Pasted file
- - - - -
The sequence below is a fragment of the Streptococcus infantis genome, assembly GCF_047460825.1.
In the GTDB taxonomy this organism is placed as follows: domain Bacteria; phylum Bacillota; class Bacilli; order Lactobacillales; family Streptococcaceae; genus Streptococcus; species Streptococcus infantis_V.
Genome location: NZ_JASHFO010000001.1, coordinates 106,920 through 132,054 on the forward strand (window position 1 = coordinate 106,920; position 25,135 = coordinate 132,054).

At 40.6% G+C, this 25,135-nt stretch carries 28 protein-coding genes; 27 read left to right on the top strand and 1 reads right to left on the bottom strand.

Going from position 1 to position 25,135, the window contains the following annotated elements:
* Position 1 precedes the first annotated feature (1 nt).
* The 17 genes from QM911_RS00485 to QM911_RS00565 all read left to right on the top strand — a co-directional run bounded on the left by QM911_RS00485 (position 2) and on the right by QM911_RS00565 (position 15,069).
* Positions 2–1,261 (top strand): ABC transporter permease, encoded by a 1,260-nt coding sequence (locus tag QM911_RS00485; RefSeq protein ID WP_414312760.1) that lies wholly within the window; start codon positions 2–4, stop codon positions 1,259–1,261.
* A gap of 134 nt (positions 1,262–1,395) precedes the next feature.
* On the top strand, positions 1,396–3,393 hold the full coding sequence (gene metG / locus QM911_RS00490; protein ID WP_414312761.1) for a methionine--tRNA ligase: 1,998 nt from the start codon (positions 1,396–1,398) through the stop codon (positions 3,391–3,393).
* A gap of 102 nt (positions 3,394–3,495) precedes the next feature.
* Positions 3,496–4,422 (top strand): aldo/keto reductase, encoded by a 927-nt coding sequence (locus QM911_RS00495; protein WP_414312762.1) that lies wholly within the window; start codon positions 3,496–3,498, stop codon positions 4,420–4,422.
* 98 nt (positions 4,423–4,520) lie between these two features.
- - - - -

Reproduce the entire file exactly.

The sequence below is a fragment of the Streptococcus infantis genome, assembly GCF_047460825.1.
In the GTDB taxonomy this organism is placed as follows: domain Bacteria; phylum Bacillota; class Bacilli; order Lactobacillales; family Streptococcaceae; genus Streptococcus; species Streptococcus infantis_V.
Genome location: NZ_JASHFO010000001.1, coordinates 106,920 through 132,054 on the forward strand (window position 1 = coordinate 106,920; position 25,135 = coordinate 132,054).

At 40.6% G+C, this 25,135-nt stretch carries 28 protein-coding genes; 27 read left to right on the top strand and 1 reads right to left on the bottom strand.

Going from position 1 to position 25,135, the window contains the following annotated elements:
* Position 1 precedes the first annotated feature (1 nt).
* The 17 genes from QM911_RS00485 to QM911_RS00565 all read left to right on the top strand — a co-directional run bounded on the left by QM911_RS00485 (position 2) and on the right by QM911_RS00565 (position 15,069).
* Positions 2–1,261 (top strand): ABC transporter permease, encoded by a 1,260-nt coding sequence (locus tag QM911_RS00485; RefSeq protein ID WP_414312760.1) that lies wholly within the window; start codon positions 2–4, stop codon positions 1,259–1,261.
* A gap of 134 nt (positions 1,262–1,395) precedes the next feature.
* On the top strand, positions 1,396–3,393 hold the full coding sequence (gene metG / locus QM911_RS00490; protein ID WP_414312761.1) for a methionine--tRNA ligase: 1,998 nt from the start codon (positions 1,396–1,398) through the stop codon (positions 3,391–3,393).
* A gap of 102 nt (positions 3,394–3,495) precedes the next feature.
* Positions 3,496–4,422 (top strand): aldo/keto reductase, encoded by a 927-nt coding sequence (locus QM911_RS00495; protein WP_414312762.1) that lies wholly within the window; start codon positions 3,496–3,498, stop codon positions 4,420–4,422.
* 98 nt (positions 4,423–4,520) lie between these two features.